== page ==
Over 6,000 acres added to Tennessee’s Justin P. Wilson Cumberland Trail State Park

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Black Mountain, the segment just south of Lonestar near Justin P. Wilson Cumberland State Park area – photo by Chuck Sutherland

Tennessee Gov. Bill Lee and the Tennessee Department of Environment and Conservation (TDEC), in partnership with The Conservation Fund, TennGreen, the National Park Service and the U.S. Fish and Wildlife Service, announced on Monday the addition of 6,229 acres to the Justin P. Wilson Cumberland Trail State Park.

In a TDEC press release, the organization stated that the land, known as the Lone Star property, will support wildlife habitat and native ecology and will be a critical connecting point for the Cumberland Trail, Tennessee’s first “linear park,” which runs through 11 counties and two time zones. The land will be used to develop a significant segment of the Cumberland Trail, eventually connecting Ozone Falls State Natural Area to existing state-owned land.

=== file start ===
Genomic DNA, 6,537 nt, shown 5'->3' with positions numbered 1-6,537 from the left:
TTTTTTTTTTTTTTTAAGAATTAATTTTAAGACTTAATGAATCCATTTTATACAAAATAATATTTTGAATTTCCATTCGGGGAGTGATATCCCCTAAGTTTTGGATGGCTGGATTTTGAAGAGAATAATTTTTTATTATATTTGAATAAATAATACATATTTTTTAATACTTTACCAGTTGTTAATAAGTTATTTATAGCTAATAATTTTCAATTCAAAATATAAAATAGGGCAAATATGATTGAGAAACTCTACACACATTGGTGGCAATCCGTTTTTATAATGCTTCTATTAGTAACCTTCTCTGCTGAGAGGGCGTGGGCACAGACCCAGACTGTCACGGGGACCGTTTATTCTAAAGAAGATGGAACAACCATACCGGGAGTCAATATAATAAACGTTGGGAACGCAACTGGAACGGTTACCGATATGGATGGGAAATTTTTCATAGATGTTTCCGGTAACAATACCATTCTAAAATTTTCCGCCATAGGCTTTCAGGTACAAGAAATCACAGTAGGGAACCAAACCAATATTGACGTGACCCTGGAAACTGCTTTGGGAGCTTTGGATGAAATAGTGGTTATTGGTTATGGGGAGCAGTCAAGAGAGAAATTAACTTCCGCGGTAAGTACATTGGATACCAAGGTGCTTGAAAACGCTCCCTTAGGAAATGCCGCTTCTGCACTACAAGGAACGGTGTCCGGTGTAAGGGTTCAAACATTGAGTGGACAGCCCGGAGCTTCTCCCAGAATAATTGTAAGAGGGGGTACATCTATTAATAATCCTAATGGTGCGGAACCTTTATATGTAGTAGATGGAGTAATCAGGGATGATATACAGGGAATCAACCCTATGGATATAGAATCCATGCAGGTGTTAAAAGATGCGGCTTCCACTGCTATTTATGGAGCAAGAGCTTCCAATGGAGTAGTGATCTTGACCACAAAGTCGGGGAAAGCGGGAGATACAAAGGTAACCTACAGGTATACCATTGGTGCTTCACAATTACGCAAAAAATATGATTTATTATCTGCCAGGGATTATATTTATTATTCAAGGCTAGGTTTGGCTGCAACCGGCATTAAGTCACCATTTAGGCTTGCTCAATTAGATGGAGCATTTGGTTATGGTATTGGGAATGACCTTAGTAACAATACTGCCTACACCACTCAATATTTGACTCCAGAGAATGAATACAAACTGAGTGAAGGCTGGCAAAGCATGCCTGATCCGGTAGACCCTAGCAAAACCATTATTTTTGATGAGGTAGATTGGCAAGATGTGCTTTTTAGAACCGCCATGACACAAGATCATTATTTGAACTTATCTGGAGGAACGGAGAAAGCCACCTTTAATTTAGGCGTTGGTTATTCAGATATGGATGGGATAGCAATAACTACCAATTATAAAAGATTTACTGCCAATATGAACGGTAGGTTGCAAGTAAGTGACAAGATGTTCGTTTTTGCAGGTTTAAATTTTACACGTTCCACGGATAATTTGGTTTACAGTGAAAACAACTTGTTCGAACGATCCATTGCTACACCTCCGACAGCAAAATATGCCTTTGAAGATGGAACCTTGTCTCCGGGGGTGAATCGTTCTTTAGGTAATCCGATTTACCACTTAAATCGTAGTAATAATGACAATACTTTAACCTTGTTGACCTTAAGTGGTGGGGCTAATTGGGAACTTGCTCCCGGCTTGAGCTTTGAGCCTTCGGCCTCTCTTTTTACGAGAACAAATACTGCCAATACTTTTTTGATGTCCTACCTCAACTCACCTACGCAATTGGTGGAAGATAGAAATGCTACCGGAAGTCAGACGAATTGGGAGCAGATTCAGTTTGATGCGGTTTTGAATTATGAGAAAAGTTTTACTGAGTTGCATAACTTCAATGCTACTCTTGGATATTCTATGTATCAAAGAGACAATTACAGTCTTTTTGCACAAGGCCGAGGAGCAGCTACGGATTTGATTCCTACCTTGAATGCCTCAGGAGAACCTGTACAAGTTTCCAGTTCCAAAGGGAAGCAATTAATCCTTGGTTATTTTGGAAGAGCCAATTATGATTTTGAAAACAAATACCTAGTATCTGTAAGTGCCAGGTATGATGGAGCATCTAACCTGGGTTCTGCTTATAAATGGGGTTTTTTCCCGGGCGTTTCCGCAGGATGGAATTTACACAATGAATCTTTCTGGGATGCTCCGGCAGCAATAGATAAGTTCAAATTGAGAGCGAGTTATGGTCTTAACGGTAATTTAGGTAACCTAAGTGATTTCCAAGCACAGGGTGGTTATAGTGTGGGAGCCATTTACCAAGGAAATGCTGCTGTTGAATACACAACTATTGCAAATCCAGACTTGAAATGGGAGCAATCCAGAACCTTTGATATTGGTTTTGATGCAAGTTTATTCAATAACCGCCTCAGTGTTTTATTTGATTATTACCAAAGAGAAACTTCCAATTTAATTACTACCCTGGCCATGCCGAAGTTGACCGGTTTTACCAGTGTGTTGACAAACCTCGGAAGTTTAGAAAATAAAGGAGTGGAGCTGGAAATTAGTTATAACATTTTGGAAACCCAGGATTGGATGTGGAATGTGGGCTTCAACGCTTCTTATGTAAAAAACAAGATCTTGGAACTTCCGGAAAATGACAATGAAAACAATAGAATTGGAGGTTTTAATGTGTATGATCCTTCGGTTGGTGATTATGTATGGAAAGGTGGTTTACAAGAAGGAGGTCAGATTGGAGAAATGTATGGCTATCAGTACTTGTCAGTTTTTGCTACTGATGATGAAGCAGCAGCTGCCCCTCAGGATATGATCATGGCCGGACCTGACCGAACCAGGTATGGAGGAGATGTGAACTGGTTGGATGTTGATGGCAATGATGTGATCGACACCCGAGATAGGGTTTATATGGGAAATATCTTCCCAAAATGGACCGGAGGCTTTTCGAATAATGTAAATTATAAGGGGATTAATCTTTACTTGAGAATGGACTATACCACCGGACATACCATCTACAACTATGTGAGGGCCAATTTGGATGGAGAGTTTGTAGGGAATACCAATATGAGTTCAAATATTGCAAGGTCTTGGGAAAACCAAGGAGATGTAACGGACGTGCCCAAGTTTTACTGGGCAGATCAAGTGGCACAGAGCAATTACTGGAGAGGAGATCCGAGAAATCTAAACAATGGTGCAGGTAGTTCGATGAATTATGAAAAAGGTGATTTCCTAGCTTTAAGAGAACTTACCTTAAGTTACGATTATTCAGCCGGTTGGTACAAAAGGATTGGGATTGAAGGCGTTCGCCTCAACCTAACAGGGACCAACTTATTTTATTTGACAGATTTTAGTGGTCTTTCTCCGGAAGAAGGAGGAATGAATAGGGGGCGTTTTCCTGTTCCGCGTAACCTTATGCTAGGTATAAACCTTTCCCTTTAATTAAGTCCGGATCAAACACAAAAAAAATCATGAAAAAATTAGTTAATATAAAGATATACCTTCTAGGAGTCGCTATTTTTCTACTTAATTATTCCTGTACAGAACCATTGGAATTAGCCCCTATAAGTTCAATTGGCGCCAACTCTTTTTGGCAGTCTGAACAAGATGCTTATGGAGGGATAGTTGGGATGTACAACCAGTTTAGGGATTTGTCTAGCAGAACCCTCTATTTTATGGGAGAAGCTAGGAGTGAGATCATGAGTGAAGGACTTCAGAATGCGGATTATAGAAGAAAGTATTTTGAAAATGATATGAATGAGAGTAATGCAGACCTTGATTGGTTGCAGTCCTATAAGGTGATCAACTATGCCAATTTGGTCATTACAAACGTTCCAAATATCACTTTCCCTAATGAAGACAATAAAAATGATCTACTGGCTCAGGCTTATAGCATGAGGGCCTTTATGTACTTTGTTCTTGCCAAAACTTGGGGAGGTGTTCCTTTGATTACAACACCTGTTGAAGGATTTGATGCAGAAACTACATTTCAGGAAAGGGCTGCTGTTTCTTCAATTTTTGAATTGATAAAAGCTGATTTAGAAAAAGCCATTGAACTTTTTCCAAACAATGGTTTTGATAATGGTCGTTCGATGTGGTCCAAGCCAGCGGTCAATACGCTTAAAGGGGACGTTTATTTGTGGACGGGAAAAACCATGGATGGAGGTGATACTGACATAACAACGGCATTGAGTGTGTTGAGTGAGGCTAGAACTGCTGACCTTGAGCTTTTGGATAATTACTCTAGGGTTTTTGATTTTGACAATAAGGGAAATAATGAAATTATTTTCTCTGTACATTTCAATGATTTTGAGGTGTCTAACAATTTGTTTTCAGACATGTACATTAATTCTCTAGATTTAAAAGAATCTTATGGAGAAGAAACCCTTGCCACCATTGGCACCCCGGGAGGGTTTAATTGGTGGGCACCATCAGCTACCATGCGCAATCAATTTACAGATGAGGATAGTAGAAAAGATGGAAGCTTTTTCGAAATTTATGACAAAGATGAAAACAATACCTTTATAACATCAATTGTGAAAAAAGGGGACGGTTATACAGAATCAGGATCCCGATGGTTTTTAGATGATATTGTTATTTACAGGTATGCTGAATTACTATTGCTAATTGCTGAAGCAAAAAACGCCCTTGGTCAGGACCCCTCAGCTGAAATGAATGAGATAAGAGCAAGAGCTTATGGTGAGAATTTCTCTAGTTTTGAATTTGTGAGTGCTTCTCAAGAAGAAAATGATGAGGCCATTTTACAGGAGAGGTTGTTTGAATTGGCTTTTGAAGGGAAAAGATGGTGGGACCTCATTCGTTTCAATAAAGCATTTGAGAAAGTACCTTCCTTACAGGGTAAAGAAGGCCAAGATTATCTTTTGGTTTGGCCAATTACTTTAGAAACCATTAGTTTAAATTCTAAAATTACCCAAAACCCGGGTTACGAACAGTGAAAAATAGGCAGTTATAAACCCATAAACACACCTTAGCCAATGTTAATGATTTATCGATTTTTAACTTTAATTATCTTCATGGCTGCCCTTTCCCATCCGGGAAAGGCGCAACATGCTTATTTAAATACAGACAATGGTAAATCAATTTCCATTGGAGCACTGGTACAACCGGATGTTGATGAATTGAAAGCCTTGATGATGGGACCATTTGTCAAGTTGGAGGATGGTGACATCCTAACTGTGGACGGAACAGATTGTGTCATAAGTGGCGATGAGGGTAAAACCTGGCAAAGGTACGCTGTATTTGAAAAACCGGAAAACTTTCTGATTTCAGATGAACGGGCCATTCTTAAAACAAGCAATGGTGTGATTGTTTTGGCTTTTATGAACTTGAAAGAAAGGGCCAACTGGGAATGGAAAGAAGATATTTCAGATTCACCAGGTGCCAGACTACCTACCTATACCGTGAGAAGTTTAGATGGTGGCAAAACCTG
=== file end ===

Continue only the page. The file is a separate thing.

When completed, the Cumberland Trail will extend more than 300 miles from Cumberland Gap National Historic Park to is southern terminus at the Chickamauga & Chattanooga National Military Park just outside Chattanooga. 

“This is one of our most distinguished state parks, and this acquisition will only add to the park’s prestige,” TDEC Commissioner David Salyers said in a release. “We are grateful to our partners for helping us expand the reach of this park, and we know Tennesseans will enjoy the benefits of this addition.” 

The effort to conserve the Lone Star Property received tremendous support from the local community, including a generous grant from the Cumberland Trails Conference and a major fundraising effort led by TennGreen that secured donations from hundreds of individuals totaling roughly $160,000.

“For people and nature to thrive, habitats need to be protected, enhanced, and restored,” Steve Law, executive director of TennGreen, said. “Our forests and lands along streams on the Cumberland Plateau are critical to conserve because they provide essential habitat to a wide range of wildlife, fish, and plant species. We’re grateful to our partners and our fellow conservationists for making this decade-long dream a reality.” 

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